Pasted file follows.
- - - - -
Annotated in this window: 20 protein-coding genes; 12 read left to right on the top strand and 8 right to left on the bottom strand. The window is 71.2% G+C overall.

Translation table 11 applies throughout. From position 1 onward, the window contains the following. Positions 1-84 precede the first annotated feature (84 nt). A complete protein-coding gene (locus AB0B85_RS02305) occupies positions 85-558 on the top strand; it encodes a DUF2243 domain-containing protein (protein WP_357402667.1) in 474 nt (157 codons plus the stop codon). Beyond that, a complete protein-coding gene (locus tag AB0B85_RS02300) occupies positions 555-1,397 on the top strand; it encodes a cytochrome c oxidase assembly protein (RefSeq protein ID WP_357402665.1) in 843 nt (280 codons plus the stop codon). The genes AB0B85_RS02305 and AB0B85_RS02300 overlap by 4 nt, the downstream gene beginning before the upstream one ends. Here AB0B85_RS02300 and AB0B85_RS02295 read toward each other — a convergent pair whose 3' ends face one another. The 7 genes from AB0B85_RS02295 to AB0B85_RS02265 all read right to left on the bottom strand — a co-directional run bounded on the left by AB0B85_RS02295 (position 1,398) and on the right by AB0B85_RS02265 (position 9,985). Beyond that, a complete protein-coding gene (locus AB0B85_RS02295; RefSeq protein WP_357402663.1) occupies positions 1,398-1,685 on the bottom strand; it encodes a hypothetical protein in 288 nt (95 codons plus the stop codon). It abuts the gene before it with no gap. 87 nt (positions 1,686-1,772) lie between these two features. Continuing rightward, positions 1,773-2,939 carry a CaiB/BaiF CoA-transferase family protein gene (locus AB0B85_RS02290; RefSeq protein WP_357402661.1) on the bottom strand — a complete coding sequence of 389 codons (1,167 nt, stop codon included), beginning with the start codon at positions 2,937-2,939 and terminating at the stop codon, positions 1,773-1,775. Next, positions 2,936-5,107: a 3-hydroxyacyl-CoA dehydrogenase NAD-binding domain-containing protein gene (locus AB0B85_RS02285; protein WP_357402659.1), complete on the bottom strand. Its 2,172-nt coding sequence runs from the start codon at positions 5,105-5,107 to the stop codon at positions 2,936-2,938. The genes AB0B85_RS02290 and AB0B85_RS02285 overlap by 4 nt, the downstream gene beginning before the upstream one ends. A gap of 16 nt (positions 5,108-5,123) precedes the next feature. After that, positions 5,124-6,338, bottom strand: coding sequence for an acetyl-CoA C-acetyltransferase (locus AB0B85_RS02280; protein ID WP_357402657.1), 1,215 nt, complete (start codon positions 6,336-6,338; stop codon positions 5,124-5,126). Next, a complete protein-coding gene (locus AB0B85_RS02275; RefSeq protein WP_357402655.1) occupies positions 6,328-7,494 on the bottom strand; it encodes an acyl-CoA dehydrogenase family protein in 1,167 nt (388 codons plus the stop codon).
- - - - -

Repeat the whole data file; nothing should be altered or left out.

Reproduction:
Annotated in this window: 20 protein-coding genes; 12 read left to right on the top strand and 8 right to left on the bottom strand. The window is 71.2% G+C overall.

Translation table 11 applies throughout. From position 1 onward, the window contains the following. Positions 1-84 precede the first annotated feature (84 nt). A complete protein-coding gene (locus AB0B85_RS02305) occupies positions 85-558 on the top strand; it encodes a DUF2243 domain-containing protein (protein WP_357402667.1) in 474 nt (157 codons plus the stop codon). Beyond that, a complete protein-coding gene (locus tag AB0B85_RS02300) occupies positions 555-1,397 on the top strand; it encodes a cytochrome c oxidase assembly protein (RefSeq protein ID WP_357402665.1) in 843 nt (280 codons plus the stop codon). The genes AB0B85_RS02305 and AB0B85_RS02300 overlap by 4 nt, the downstream gene beginning before the upstream one ends. Here AB0B85_RS02300 and AB0B85_RS02295 read toward each other — a convergent pair whose 3' ends face one another. The 7 genes from AB0B85_RS02295 to AB0B85_RS02265 all read right to left on the bottom strand — a co-directional run bounded on the left by AB0B85_RS02295 (position 1,398) and on the right by AB0B85_RS02265 (position 9,985). Beyond that, a complete protein-coding gene (locus AB0B85_RS02295; RefSeq protein WP_357402663.1) occupies positions 1,398-1,685 on the bottom strand; it encodes a hypothetical protein in 288 nt (95 codons plus the stop codon). It abuts the gene before it with no gap. 87 nt (positions 1,686-1,772) lie between these two features. Continuing rightward, positions 1,773-2,939 carry a CaiB/BaiF CoA-transferase family protein gene (locus AB0B85_RS02290; RefSeq protein WP_357402661.1) on the bottom strand — a complete coding sequence of 389 codons (1,167 nt, stop codon included), beginning with the start codon at positions 2,937-2,939 and terminating at the stop codon, positions 1,773-1,775. Next, positions 2,936-5,107: a 3-hydroxyacyl-CoA dehydrogenase NAD-binding domain-containing protein gene (locus AB0B85_RS02285; protein WP_357402659.1), complete on the bottom strand. Its 2,172-nt coding sequence runs from the start codon at positions 5,105-5,107 to the stop codon at positions 2,936-2,938. The genes AB0B85_RS02290 and AB0B85_RS02285 overlap by 4 nt, the downstream gene beginning before the upstream one ends. A gap of 16 nt (positions 5,108-5,123) precedes the next feature. After that, positions 5,124-6,338, bottom strand: coding sequence for an acetyl-CoA C-acetyltransferase (locus AB0B85_RS02280; protein ID WP_357402657.1), 1,215 nt, complete (start codon positions 6,336-6,338; stop codon positions 5,124-5,126). Next, a complete protein-coding gene (locus AB0B85_RS02275; RefSeq protein WP_357402655.1) occupies positions 6,328-7,494 on the bottom strand; it encodes an acyl-CoA dehydrogenase family protein in 1,167 nt (388 codons plus the stop codon).